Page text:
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少林小子 (1984)
Kids from Shaolin

Reviewed by: Chungking_Cash
Date: 02/18/2010

Though prone to the occasional violent outburst "Kids from Shaolin" is the kinder, gentler mid-section to Jet Li's "Shaolin" trilogy featuring a cast of predominately pint-sized players in this Chinese funded Hatfield & McCoy wu shu comedy.

Reviewer Score: 7

Reviewed by: Gaijin84
Date: 08/25/2007
Summary: Great wushu, lacking elsewhere

Kids from Shaolin is Jet Li’s follow up to his debut in Shaolin Temple and shares many of the same actors, but has a completely unrelated set of characters and story. Two families, the first practitioners of the Wu Tang sword style and full of daughters and the other, disciples of Shaolin Kung Fu and full of boys, are separated by a river in the open countryside. Although they are amiable towards each other, there is a certain level of rivalry between the two, especially with two daughters (Ding Laam and Wong Chau-Yin) and the oldest son (Jet Li). The Shaolin family, led by Yue Hoi, is also trying to build their means enough to provide a cow to the Wu Tang family (led by Yue Sing-Wai) in exchange for the permission of an uncle to marry one of the oldest daughters. When a group of bandits that destroyed the families’ original town find out the Shaolin men survived, they decide to exploit the family rivalry to their own ends.
As mentioned in previous reviews, Kids from Shaolin plays like a Disney movie for the majority of its length, with over-the-top displays of filial piety and love. There are numerous practical jokes played and lame attempts at cute humor. However, mixed into this saccharin mess are truly fantastic demonstrations of wushu styles by some of the top athletes of that time. As with most mainland kung fu productions, expert martial artists and wushu champions were chosen to portray the main characters. This provided excellent kung fu, but usually poor acting, scripts and plots. Kids from Shaolin is no exception. The film meanders along until the finale in which a furious and expertly-choreographed battle with the bandits ensues. It is violent, exciting, and a fight scene to hold others in comparison to. Kids from Shaolin can be recommended, but only slightly, and solely on the basis of the wushu displayed and the climatic fight.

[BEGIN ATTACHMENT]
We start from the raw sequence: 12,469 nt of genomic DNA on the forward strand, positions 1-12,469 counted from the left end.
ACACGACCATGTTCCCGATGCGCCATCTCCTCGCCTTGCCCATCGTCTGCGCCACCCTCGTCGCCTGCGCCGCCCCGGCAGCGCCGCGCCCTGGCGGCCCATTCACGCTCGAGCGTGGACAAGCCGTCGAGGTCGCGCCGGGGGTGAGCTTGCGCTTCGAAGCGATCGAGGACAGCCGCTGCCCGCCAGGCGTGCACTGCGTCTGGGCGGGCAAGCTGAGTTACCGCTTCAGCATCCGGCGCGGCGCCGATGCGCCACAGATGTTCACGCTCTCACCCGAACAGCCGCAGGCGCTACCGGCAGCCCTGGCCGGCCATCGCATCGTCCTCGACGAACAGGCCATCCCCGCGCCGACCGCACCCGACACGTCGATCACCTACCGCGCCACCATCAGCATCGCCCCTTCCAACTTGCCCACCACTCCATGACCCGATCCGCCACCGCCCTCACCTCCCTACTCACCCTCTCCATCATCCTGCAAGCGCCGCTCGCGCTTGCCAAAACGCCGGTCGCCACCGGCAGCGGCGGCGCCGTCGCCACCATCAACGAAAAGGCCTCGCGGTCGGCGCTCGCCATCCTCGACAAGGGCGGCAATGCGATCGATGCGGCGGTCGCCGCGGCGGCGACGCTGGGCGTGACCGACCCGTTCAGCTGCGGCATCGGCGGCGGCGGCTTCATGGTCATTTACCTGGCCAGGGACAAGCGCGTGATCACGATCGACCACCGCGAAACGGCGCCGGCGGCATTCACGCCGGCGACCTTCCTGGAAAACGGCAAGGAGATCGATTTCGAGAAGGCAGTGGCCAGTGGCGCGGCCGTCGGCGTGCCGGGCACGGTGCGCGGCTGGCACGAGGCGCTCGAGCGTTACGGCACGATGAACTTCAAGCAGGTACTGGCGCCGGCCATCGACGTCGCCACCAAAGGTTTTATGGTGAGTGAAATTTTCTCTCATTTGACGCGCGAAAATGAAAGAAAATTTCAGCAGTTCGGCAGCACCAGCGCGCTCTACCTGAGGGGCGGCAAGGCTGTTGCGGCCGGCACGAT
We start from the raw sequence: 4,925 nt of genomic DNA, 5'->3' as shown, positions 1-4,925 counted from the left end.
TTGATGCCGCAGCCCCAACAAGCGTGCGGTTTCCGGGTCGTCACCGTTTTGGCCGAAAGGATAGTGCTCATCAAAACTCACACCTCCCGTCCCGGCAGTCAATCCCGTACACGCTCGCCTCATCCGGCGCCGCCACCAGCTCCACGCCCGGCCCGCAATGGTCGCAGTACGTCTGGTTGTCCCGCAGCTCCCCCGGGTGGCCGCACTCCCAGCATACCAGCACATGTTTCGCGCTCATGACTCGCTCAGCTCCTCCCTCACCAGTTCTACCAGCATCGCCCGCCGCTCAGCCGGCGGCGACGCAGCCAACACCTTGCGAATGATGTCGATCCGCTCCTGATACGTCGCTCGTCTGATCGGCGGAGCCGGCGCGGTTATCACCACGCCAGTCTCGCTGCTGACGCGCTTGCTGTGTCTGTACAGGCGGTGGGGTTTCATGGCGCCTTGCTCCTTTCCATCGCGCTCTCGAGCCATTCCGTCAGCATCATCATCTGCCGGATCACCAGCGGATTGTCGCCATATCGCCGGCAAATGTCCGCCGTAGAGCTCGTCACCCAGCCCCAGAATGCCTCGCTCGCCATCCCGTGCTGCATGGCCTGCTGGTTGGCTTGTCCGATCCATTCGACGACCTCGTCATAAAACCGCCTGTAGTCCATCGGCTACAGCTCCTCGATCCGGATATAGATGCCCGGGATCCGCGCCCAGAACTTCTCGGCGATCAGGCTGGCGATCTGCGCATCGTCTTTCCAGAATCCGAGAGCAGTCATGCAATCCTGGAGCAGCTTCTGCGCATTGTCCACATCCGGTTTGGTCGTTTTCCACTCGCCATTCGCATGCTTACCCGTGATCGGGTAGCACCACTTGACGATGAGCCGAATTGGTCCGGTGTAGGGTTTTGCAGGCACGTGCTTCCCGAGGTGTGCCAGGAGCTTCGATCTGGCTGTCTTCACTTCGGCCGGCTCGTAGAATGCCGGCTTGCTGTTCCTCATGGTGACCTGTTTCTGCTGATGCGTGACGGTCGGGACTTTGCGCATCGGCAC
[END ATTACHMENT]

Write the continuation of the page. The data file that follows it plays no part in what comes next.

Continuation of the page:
Reviewer Score: 6

Reviewed by: mrblue
Date: 09/17/2005

This movie has the feel of a 1950's Disney film, from the light-hearted atmosphere to the sudden breaks into cheerful tunes to the beautiful landscapes. The plot also has that "warm and fuzzy" feel to it. Jet Li is the elder child of one family and Ding Laam the elder of another. The two families have been feuding with each other for years, but the realization by Jet that his pops needs to get hitched -- and quick -- makes him want to bury the hatchet. However, a local governor wants both families' land, so he keeps tricking them into fighting each other. Eventually, as you might guess, the two families team up (and wouldn't you know it? There's a perfect match for every person in both families once they come together) to protect their land.